With all the paper work completed and counsel provided with regard to the physical facility, an inspection for licensing was conducted, a fee of $4,900.00 was collected and the license issued. In 2012, sixteen stores were successfully licensed for a total of $80,000.00 with minor correctable deficiencies. The most common problems were inadequate steps that did not meet the Americans with Disability Act access standards and untapped fuses on the products. On occasion some products were placed on the floor in areas too close to the door and potentially inhibited exiting. Opening these facilities required approximately 35 visits, pre-inspections, inspections, and follow-ups to check on deficiencies. On an unannounced basis and while in the area, inspectors will visit a store to assist and do spot inspections. Such an inspection would be to ensure the store is providing consumers with product safety information as well as posting a current ATF license, proof of insurance, and listing of current municipal restrictions and prohibitions of the sale and/or use of consumer fireworks.
TOWN ORDINANCES, PHONE AND DIRECT ASSISTANCE TO MAINE RESIDENTS, LAW ENFORCEMENT, FIRE AND LOCAL PUBLIC POLICY MAKERS
Though the Office of the State Fire Marshal focused it’s energy on licensing the retail sales of consumer fireworks while leaving the regulation of use up to the municipalities, the Office still received and managed a considerable number of inquiries from residents, law enforcement agencies, fire and local public policy makers. As required in statute municipalities choosing to restrict or prohibit the sale and or use of consumer fireworks, or those permitting the sale of consumer fireworks must provide the Office of the State Fire Marshal with a copy of the ordinance enacted to enforce said restrictions, prohibitions or sales permit processes. As part of its rule the State Fire Marshal required that each store licensed to sell consumer fireworks post the list of all municipal restrictions and prohibitions (Appendix 4). The Office of the State Fire Marshal also provided town officials with a Sample Town Sale Permit to use if they chose to permit the sale of consumer fireworks in their community (Appendix 5). This sample is also available on the Fire Marshal’s web page.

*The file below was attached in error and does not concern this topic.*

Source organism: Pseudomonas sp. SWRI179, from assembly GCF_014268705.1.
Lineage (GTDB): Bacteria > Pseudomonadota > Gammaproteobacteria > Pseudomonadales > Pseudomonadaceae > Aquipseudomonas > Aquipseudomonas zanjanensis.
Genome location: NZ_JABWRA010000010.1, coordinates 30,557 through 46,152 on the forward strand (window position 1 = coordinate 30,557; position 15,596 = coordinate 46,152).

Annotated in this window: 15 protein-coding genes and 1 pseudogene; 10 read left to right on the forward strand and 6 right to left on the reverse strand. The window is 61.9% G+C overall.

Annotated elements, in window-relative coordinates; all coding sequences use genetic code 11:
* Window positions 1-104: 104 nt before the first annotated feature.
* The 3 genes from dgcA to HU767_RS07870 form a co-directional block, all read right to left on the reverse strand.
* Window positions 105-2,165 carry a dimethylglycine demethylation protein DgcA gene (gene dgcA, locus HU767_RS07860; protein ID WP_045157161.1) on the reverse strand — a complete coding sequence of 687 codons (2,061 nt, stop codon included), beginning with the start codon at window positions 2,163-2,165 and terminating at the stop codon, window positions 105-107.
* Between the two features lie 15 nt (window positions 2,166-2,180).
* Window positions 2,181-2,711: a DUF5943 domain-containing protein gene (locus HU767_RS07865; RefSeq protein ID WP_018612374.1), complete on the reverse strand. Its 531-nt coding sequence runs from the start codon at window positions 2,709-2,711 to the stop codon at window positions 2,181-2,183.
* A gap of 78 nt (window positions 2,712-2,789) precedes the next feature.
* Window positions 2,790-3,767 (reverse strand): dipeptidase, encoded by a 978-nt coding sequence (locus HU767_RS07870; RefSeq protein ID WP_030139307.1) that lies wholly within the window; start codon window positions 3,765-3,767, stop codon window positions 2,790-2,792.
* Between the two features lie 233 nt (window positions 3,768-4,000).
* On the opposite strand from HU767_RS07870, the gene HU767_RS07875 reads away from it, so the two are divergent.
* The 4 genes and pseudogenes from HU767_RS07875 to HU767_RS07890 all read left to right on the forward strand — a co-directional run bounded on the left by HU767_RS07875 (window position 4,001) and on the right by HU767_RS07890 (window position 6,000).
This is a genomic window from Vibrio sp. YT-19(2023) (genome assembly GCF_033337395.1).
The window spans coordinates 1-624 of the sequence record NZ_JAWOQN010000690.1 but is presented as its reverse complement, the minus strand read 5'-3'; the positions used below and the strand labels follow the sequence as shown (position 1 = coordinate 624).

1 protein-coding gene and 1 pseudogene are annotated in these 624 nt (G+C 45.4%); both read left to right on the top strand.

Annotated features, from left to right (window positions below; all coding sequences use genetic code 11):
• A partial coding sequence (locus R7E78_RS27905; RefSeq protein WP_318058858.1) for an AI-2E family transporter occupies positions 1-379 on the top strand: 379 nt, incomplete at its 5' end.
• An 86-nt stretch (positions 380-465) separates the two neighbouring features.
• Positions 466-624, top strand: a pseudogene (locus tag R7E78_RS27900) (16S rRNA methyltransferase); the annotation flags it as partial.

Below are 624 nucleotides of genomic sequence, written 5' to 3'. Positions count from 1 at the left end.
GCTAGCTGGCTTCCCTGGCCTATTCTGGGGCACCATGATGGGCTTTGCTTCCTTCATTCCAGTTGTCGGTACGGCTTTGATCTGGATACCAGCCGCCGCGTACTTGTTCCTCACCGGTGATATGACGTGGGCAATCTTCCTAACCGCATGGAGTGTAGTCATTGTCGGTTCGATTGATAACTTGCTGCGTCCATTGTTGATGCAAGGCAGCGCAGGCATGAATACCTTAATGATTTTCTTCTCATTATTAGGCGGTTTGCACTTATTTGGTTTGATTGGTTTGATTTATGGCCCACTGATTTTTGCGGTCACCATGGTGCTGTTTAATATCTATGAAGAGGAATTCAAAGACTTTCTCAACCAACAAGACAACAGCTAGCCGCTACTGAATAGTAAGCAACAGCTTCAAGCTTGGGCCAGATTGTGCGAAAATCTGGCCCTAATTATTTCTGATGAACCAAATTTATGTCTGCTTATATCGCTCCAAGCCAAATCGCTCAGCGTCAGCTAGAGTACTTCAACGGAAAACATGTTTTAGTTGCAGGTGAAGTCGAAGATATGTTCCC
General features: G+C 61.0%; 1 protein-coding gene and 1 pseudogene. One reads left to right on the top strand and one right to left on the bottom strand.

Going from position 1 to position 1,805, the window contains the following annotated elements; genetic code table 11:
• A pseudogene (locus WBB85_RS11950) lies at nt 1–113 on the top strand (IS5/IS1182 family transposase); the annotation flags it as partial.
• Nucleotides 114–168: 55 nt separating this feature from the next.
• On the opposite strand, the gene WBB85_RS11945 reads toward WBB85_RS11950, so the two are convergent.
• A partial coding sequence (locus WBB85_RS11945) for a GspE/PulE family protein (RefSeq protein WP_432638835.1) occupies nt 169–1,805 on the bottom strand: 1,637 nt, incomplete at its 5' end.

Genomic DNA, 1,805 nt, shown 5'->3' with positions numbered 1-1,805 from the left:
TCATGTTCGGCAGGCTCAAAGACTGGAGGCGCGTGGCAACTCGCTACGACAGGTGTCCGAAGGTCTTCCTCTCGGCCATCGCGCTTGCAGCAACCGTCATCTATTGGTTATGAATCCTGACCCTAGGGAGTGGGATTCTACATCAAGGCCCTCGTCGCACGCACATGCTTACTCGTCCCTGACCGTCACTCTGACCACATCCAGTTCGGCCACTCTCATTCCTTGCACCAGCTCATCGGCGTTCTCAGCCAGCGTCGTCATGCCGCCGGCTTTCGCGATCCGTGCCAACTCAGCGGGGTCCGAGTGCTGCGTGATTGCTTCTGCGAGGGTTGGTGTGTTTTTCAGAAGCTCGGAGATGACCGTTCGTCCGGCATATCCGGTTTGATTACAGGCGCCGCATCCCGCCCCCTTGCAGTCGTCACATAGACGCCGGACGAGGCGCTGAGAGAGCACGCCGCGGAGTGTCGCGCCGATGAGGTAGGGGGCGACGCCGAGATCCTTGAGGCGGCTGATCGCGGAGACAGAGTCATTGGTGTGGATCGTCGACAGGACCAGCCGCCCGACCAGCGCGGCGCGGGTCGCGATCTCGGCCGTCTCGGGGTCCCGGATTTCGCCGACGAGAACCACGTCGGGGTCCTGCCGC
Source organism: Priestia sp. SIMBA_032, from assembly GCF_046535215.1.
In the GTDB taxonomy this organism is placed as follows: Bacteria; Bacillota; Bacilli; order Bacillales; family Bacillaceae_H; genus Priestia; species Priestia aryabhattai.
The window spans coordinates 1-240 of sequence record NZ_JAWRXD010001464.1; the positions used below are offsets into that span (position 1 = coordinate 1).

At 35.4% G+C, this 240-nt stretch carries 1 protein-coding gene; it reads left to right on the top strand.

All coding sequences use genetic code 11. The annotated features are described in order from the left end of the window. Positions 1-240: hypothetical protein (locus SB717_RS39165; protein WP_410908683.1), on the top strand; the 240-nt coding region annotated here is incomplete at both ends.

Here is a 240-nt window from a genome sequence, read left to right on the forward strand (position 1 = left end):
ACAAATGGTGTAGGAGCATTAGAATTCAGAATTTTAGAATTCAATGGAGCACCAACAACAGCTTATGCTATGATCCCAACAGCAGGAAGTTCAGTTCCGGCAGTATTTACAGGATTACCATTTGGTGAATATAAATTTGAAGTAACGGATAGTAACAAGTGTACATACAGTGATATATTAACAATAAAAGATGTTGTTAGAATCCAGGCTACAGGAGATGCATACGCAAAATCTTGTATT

At the conclusion of 2012, the State Fire Marshal had received 56 municipal ordinances. They vary in type. Some towns, in particular larger more densely populated communities tended to prohibit the use of consumer fireworks outright due to the obvious risk posed by aerial devices in particular. Others limited use to selected areas of the community or broadened the list of prohibited product. Some prohibited sale while some allowed and required the facility obtain a municipal license in addition to the State license. A couple of towns have required permits to use which they are not authorized to do in statute.
The Office of the Fire Marshal sent speakers to town meetings and other events at which proposed ordinances were being discussed to assist the locality in developing the ordinance. In many situations this was done via e-mail and phone contact. Many man hours were used to provide assistance to towns developing ordinances and in general understanding precisely what consumer fireworks were. Local officials ranging from fire departments, police and select board members were exceeded only by residents in making phone inquires to our office.
The most frequent complaint made to the Fire Marshal’s Office from residents, with regard to fireworks, were about noise. Some Maine residents were upset that the noise was ruining the peace and quiet they once enjoyed, or it was keeping children up at night, and disturbed wild and domesticated animals. Some, few in contrast to those complaining about noise, expressed a concern about their safety and that of their family. The Fire Marshal’s Office staff always recommended talking to the neighbor about it first and if that didn’t succeed perhaps calling local law enforcement officials to facilitate such a discussion.
CONSUMER FIREWORKS RELATED INJURIES AND FIRES